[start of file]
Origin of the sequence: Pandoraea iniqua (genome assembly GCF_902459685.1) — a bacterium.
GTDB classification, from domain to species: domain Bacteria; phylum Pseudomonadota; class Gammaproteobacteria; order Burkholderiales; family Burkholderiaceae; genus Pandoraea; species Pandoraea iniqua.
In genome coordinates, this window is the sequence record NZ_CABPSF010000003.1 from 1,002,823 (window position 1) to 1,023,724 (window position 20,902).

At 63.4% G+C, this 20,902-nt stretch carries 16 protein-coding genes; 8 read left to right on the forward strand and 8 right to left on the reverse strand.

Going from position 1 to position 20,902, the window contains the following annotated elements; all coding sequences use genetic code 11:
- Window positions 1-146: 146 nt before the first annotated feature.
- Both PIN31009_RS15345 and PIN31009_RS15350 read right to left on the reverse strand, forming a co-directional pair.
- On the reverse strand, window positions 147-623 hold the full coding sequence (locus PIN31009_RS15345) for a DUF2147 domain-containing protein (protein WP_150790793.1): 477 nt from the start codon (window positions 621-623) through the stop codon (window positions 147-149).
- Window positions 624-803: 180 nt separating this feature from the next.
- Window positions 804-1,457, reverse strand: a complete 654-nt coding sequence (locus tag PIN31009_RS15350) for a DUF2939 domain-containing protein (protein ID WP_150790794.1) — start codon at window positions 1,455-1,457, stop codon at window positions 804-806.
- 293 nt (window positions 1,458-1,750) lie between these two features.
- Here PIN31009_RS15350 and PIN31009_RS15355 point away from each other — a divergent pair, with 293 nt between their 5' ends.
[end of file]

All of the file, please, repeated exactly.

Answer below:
Origin of the sequence: Pandoraea iniqua (genome assembly GCF_902459685.1) — a bacterium.
GTDB classification, from domain to species: domain Bacteria; phylum Pseudomonadota; class Gammaproteobacteria; order Burkholderiales; family Burkholderiaceae; genus Pandoraea; species Pandoraea iniqua.
In genome coordinates, this window is the sequence record NZ_CABPSF010000003.1 from 1,002,823 (window position 1) to 1,023,724 (window position 20,902).

At 63.4% G+C, this 20,902-nt stretch carries 16 protein-coding genes; 8 read left to right on the forward strand and 8 right to left on the reverse strand.

Going from position 1 to position 20,902, the window contains the following annotated elements; all coding sequences use genetic code 11:
- Window positions 1-146: 146 nt before the first annotated feature.
- Both PIN31009_RS15345 and PIN31009_RS15350 read right to left on the reverse strand, forming a co-directional pair.
- On the reverse strand, window positions 147-623 hold the full coding sequence (locus PIN31009_RS15345) for a DUF2147 domain-containing protein (protein WP_150790793.1): 477 nt from the start codon (window positions 621-623) through the stop codon (window positions 147-149).
- Window positions 624-803: 180 nt separating this feature from the next.
- Window positions 804-1,457, reverse strand: a complete 654-nt coding sequence (locus tag PIN31009_RS15350) for a DUF2939 domain-containing protein (protein ID WP_150790794.1) — start codon at window positions 1,455-1,457, stop codon at window positions 804-806.
- 293 nt (window positions 1,458-1,750) lie between these two features.
- Here PIN31009_RS15350 and PIN31009_RS15355 point away from each other — a divergent pair, with 293 nt between their 5' ends.